(To get a larger image of the photos click on them)
My days at the Shin Tsurumi Tei were each the same. I was up and out at 6:30, still dark, and climbed the outside staircase of the Crane Observation Centre. When I first arrived I donated 3000 Yen, about Cdn 30, to Crane Conservation. This allowed access to the Centre, including roof access before the Centre opened at 9:00.
The sun was giving hints as to the day’s weather over the mountains in the east but we could not see out onto the field where the cacophony had been underway for some time. Our cranes were hungry, but then I think they always are, as they seem to eat all day. Soon, in the lightening sky swarms of Rooks began. Thousands have moved in to take advantage of the efforts to save the cranes.
And then streams of cranes began to arrive in groups of a few to maybe 100. By now it was possible to see the feeding grounds where there were already a few thousand. As they came in they would circle a bit, looking a place to land. There about 13,000 Hooded Cranes in the world and about 3000 White-naped Cranes. 90% of each spend the winter at Izumi. In addition there are herons, egrets, ducks, black kites and of course the rooks that are down in the fields at this time. It takes close to an hour for all of them to find their way in for breakfast. There always are a few coming in late. I guess periodically cranes sleep in as well.
It is the keenest birders that are here for this show. A few old hands leave at this point. They have their scopes out scanning the masses for rarities. This year there are between 2 and 4 of each of Sandhill, Common, Demoiselle, and Siberian. One guy pointed out a Siberian to me through his scope, but as I was getting my longer lens mounted the stamped began and the Siberian was lost. The spotters might leave the show because finding rarities in the stampede is fruitless. I was hoping to pick my guy’s brains but, like the Siberian, he was gone. I never did get a better look at any of the rarities.
For the rest of us the show continues. The feed trucks have arrived. Some people are out spreading feed along the roads from small trucks and others are stirring up the standing water with tractors, which I think might bring up little water being, but I am not sure of that. The eruption is incredible. Cranes run, albeit kind of slowly, or fly low to the ground to where they begin their gorging. Now they are packed tightly together in clusters of more than 1000. The dark almost black of the smaller but more numerous Hooded predominates, but the bigger slight grey of the White-Naped obvious in their contrast. You do not see their heads, white in each case, busy on the ground vacuuming the feed. Somehow they keep honking.
At about 8:00 I would walk next door to have my Japanese breakfast. Each morning with different birders who were lucky or smart enough to find my little minshuku.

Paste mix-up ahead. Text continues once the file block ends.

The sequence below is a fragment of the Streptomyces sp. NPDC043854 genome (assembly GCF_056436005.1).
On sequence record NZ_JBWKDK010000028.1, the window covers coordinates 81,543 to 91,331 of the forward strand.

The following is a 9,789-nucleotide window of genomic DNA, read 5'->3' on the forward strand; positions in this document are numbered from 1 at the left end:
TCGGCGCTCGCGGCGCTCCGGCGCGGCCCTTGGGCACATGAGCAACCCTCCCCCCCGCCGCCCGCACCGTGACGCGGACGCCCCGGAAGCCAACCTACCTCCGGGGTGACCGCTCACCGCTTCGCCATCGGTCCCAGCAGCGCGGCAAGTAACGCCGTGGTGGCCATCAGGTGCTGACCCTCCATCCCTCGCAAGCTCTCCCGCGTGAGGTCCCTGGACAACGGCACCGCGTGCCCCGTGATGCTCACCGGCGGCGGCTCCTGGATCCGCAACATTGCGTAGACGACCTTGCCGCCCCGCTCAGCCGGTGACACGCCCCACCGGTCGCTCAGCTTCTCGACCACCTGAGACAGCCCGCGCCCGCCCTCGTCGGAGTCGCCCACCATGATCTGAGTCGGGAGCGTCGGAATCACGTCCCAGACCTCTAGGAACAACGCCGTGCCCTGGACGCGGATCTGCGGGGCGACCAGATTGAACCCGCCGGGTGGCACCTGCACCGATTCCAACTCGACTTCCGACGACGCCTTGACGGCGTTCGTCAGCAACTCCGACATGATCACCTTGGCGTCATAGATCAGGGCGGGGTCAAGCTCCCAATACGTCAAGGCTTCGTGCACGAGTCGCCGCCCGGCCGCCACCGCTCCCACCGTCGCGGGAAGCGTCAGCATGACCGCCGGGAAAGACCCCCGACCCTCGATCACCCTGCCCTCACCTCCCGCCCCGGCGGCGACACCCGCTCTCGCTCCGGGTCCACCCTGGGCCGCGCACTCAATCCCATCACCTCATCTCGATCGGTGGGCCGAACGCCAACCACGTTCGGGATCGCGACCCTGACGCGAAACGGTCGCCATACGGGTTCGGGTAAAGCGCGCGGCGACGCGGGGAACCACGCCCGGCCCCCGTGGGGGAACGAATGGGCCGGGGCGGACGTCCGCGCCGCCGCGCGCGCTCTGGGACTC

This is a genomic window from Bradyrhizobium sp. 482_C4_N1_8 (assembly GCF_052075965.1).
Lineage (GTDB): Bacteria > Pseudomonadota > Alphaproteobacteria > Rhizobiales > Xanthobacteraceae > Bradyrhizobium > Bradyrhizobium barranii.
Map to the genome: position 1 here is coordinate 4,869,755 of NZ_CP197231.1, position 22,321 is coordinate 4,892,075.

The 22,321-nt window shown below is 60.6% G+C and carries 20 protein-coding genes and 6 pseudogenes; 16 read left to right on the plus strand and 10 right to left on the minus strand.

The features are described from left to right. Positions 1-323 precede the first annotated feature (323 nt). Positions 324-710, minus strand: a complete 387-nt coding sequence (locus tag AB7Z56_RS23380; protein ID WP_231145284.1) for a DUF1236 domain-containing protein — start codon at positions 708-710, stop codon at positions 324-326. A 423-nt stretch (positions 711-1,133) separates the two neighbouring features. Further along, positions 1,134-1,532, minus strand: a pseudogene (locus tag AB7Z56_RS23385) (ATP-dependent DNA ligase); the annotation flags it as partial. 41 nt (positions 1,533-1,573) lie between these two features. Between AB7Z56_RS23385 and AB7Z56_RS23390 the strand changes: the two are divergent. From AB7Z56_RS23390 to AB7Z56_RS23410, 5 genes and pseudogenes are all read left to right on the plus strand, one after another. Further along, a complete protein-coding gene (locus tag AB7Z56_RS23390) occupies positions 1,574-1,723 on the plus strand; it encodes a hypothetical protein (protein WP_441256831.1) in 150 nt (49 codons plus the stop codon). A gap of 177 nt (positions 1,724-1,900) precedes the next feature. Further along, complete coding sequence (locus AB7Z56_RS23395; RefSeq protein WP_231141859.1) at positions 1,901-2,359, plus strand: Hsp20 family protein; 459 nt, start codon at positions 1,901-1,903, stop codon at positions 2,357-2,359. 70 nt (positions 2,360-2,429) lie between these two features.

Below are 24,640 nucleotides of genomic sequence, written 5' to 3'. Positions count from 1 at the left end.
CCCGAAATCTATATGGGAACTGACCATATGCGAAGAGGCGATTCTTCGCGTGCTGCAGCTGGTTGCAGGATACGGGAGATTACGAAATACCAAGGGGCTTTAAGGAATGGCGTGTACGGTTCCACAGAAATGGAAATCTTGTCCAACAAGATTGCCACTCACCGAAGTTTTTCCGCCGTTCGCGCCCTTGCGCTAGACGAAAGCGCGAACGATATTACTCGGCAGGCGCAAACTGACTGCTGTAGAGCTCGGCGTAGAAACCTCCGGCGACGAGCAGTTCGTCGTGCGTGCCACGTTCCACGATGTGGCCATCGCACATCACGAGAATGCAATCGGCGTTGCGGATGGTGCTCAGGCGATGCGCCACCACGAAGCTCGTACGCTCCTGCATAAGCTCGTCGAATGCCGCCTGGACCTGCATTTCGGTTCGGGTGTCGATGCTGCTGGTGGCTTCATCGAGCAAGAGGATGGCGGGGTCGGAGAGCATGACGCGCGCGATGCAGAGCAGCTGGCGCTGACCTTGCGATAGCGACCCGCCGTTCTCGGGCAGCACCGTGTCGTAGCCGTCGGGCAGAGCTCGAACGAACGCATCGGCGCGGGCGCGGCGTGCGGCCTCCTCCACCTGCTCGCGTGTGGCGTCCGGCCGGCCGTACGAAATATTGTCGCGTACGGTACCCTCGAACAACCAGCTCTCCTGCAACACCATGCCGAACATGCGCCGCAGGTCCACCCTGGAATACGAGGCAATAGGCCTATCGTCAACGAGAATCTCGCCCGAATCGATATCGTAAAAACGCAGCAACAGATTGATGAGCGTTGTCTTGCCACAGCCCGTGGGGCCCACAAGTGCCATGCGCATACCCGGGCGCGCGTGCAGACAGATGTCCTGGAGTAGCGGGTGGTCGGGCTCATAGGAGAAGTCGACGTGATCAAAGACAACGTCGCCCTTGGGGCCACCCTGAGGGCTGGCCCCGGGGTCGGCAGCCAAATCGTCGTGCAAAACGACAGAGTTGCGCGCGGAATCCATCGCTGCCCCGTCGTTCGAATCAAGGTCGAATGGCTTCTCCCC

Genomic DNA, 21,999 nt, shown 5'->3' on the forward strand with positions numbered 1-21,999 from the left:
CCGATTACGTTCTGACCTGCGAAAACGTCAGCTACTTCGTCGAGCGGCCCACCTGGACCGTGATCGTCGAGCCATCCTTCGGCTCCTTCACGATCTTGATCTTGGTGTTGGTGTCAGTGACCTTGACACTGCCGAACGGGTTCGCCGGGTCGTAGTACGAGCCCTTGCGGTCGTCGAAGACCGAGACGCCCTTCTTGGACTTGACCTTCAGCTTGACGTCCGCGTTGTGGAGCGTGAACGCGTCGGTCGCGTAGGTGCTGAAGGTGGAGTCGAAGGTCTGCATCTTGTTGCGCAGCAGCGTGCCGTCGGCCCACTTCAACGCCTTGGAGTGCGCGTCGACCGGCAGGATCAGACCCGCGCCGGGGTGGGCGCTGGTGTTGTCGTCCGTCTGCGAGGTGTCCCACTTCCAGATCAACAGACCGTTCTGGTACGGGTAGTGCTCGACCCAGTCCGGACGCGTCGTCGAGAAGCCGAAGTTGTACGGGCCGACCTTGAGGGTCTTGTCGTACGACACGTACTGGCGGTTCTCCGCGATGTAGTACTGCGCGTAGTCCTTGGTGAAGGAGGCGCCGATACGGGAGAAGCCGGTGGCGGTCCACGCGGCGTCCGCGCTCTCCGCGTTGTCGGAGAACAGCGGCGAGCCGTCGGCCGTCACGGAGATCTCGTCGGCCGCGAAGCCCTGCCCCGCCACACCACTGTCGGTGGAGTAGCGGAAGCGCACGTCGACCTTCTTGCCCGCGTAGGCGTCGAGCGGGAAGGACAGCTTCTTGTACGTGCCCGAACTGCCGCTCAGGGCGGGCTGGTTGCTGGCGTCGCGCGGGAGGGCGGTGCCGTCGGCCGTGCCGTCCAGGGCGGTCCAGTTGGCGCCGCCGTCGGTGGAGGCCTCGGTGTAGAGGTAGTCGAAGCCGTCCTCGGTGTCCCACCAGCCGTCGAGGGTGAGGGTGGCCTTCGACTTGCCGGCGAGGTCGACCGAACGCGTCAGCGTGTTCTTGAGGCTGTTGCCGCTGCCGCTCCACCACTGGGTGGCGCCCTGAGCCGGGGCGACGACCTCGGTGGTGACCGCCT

I would head back out at about 8:30 to watch as the birds began to spread out a bit across these fenced off fields. Before long they would start to fly off to their day time feeding fields, usually in family groups or possibly with a couple of families. Never more than six or seven. I would have got my flying pictures at first light on the roof, but I also tried at this time down while walking on the road.
By 10:00 most birds, about 75%, had left for further fields and I would go walking for a couple of hours. I probably missed out on finding the rarities by not having a car or hiring a guide. I think those in the know knew where all of these hung out each day. I could have done that, but I also enjoy just the process of ambling around by myself seeing what I could find. I am ambivalent on this. I would like to find more birds, but I did pretty well on my own as well. I walked (birding walking is nothing like hiking walking) about 10 kms each day. It was so reminiscent of my 2018 Shikoku walk that I really was not tempted to get a car.
By mid-afternoon it was time to relax with a snack and tea or coffee. One day I got a ride into Izumi to make train reservation.
While in my room or in the minshuku dining area I could look out on the fields, much depleted but still mesmerizing. There seemed to be a small cluster of birds of all types that hung out in the same spot each day. They jumped and squabbled with the larger ones dominant and the small daring in and out. Strange, because all around the vast majority were head down feed non-stop.
I had dinner with the other guests at 6:00, and then it is time for a bath. Ideally the minshuku or ryokan has a public bath (sento). The process is to have a shower, washing thoroughly; who wants to bathe in dirty water. Then you get into the tub. Most, in small minshukus like Tsurumi Tei, are about big enough for two people, but in practice you just take turns. The water was held through continual heating at 41C. In this cold birding weather and having walked quite a bit I still get very stiff from my operation and lack of conditioning. I again already addicted.
I spent five nights in Izumi and was consumed by the spectacle, humbled by the hospitality and completely immersed in the Zen-like experience. On to Hokkaido and the Red-Crowned Cranes.
Fabulous. What an experience! The pictures are great. I hope your next train trip goes well. LillySent from my Galaxy
You’re amazing Ken. A bird.